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Getting Started with OPNFV - How Should I Prepare? (OPNFV Demystified Part 3)

by John Hermanski

Jul 21, 2016 9:47:44 AM

Getting Started with OPNFV - How Should I Prepare?

At this point you may be holding the OPNFV ISO in your sweaty hand, just itching to get it into a DVD drive in a convenient system from whence a fully-formed cloud will quickly spring.

Ummmmm – not so fast. Let’s talk about some things you first really need to have and really need to do.

To understand what you’re going to be doing and to actually get it done, you will need some competency in the following:

  • A good understanding of IP networking. Actually, a way better-than-average understanding of IP networking would not hurt. This would include:
    • IPv4 addressing, network segmentation, gateways, routing.  IPv6 is starting to get some attention – see the OPNFV project here – but stick with IPv4
    • Virtual LANs (VLANs)
    • Knowledge of how the networks are set up for your developers and how they tie into the larger corporate network
    • At least basic security concerns are implemented at your company. What’s publicly accessible, what requires virtual private network (VPN), which protocols/ports are allowed, which are blocked.
    • Fluency with Linux-specific networking. All those network-oriented commands like ping, traceroute, ifconfig, netstat, tcpdump, nslookup - just to name a few.
  • Here’s a decidedly non-technical suggestion - make friends with your company’s IT guys. You will need them; both to do some configuration on their side of the fence, and possibly as a source of networking knowledge. They deal with networks on a daily basis.
  • Basic hardware smarts and Linux system admin competency, beyond the networking-related things mentioned above:
    • Physical setup of systems, consoles, switches, cabling, etc.
    • BIOS setup for getting your machines to boot correctly.
    • Network (PXE) booting.
    • Some web-related knowledge. Numerous pieces of OPNFV/OpenStack are accessed by a web browser, and REST APIs and the HTTP protocol play an important part.
    • Configuring disk storage options. This may be relatively simple in an RMS setup where each machine has its own disk(s). Or it may be quite complicated in a blade server where most storage for a blade is allocated from networked disk storage array or a pool of flash memory.
  • Programming abilities are not so important. However, competence in shell scripting and/or Python programming might be handy. The OpenStack Horizon GUI is convenient, but you will likely want to automate some of the repetitive things that you do. In addition, Heat Orchestration Templates (HOT) used for orchestrating multiple guest VM system startup and configuration are essentially a script-oriented language.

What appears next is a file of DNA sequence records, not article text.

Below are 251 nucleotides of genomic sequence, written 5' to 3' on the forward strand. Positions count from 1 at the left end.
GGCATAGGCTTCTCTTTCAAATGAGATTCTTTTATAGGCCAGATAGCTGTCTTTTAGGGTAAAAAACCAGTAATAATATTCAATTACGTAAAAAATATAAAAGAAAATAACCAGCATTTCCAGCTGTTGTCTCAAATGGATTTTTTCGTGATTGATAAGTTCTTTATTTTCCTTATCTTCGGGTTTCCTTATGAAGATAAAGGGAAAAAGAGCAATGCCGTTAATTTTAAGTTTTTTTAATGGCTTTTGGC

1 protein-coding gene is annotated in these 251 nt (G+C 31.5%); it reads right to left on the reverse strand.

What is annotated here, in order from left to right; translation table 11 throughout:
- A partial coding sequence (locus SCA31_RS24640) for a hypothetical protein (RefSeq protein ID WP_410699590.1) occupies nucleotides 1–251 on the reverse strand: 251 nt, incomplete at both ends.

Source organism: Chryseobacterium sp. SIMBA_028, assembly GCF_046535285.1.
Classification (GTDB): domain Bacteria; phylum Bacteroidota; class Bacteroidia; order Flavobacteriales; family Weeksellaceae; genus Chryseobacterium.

A Little Reading Before You Start?

Needless to say, a good read-through of the OPNFV documentation should be done before starting anything. To begin with, I would recommend the ubiquitous FAQs.  More introductory material is in the OPNFV Platform Overview Document. To start acquiring some real technical knowledge, the OPNFV Technical Overview page would be the place to start.  While the title “Configuration Guide” sounds promising, I did not find this too useful. If you are going the recommended Fuel route, almost everything you need to know to do your installation is laid out on the OPNFV Fuel-based installation page for the Brahmaputra release. This is a cookbook-like document that will lead you through the installation and deployment procedure with little left to the imagination.  However, there are some asides like “physical TOR (top of rack) switches are not automatically configured from the Fuel OPNFV reference platform,” which could mean several days of study, work, and debugging unless you are fluent with them, or, as I previously mentioned, are very friendly with people in your IT department.

How much should one dip into the base project documentation mentioned in OPNFV? If you have no previous OpenStack or Fuel experience, you will want to make a few detours. The references at the bottom of the Fuel Installation Guide point to a good first set of background readings.

In the next installment, I will get into more of the gory details – a network diagram or two, some specific instructions on configurations that worked for me (as opposed to some that didn’t), and emphasis on some of the items in the OPNFV instructions that you really want to pay close attention to.

This is part 3 of the "OPNFV Demystified" blog series. The next part of the blog series will be posted on Thursday morning each week. Check out the other posts in this series.


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Topics: NFV/SDN & Cloud, Guides: How-to's, Infographics, and more